It is extremely tempting to dismiss the inquiry into last year’s Downing Street Christmas parties as a phoney exercise that will produce a bucket of Whitehall whitewash. After all, the cabinet secretary, Simon Case, who is conducting the inquiry, was handpicked by Boris Johnson to be his principal civil servant only last year. And few prime ministers, least of all one as slippery as Mr Johnson, are in the habit of assigning such inquiries to people who could make life difficult for them.
Mr Case may also have played a role in the events he is investigating. Although the Cabinet Office says Mr Case did not attend any of the Christmas “gatherings”, it is not clear whether he was the source of the “repeated assurances” on which Mr Johnson relies to claim that there was no Christmas party in No 10 in 2020. Common sense suggests he may have been, and the paymaster general, Michael Ellis, twice failed to answer the question on Thursday. If he was indeed that source, and the inquiry concludes that there was no party, it will be a tainted finding. If he concludes that there was one, Mr Case’s own head may be on the block. For these reasons, it would have been better to give the job to someone more clearly independent.
Nevertheless, the Case inquiry should still be taken seriously – for the moment. It is the only show in town. It is investigating an event that has done enormous reputational damage to Mr Johnson’s government. It is also unquestionably a high-stakes exercise. Mr Case has it in his power to produce a report that could force the fall of a prime minister. Labour and the SNP have said Mr Johnson should resign if he has lied. Several Conservative MPs, while remaining loyal for the present, have said the same. The ConservativeHome pressure group, which also backs the prime minister, said on Thursday that an eventual vote of no confidence in him is now more likely than not. Critics should therefore continue to hammer away at the issues that Mr Case is probing, but should do so with their eyes open.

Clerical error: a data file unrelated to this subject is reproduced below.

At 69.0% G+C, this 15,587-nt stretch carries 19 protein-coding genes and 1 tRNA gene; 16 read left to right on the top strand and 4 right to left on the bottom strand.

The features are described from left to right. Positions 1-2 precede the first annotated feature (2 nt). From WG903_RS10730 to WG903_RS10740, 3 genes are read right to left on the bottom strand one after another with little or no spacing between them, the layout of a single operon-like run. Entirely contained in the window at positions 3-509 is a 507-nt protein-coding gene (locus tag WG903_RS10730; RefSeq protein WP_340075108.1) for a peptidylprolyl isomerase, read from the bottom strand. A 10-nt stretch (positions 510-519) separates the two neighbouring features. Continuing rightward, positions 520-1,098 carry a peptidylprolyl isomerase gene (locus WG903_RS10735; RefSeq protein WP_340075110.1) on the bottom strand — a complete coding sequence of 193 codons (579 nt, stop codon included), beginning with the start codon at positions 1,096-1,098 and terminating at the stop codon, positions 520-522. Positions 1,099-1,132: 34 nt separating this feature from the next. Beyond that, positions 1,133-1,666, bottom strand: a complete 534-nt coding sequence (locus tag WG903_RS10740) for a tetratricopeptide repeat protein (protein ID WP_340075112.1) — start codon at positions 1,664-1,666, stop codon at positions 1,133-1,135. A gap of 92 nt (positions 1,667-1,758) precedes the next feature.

The opposition parties did this in the Commons on Thursday with some effect. Downing Street was forced to refer two more parties that were potential breaches of Covid rules to the inquiry, along with the notorious one on 18 December. Others may be added to the list in future, according to the inquiry’s terms of reference, which were published on Thursday. This should happen now. There should be no wriggle room.
The inquiry will have access to “all relevant records”. This must include WhatsApp messages. On Thursday, the Electoral Commission revealed that Mr Johnson had used WhatsApp in November 2020 to ask – successfully – for the Conservative party donor Lord Brownlow to provide more cash for the refurbishment of his Downing Street apartment. This contradicts Mr Johnson’s later claim to Lord Geidt, the independent adviser on ministerial interests, that he was unaware of Lord Brownlow’s role as the donor. Lord Geidt must now decide if he has been lied to. It is a big call. But Mr Case must also secure his inquiry against any similar concealments. He must move fast to prevent evidence being deleted.
Following Allegra Stratton’s resignation on Wednesday, Mr Johnson may see this investigation as a device to identify further scapegoats. This is a real danger. Mr Johnson is fighting for his political life. That is why this investigation is a major test, not just of a desperate prime minister, but of the probity and independence of the civil service. Events have created a situation in which Mr Case holds the government’s credibility in his hands. He is ultimately a servant of the public and the law, not of the prime minister. He must carry out a serious investigation, not a sham.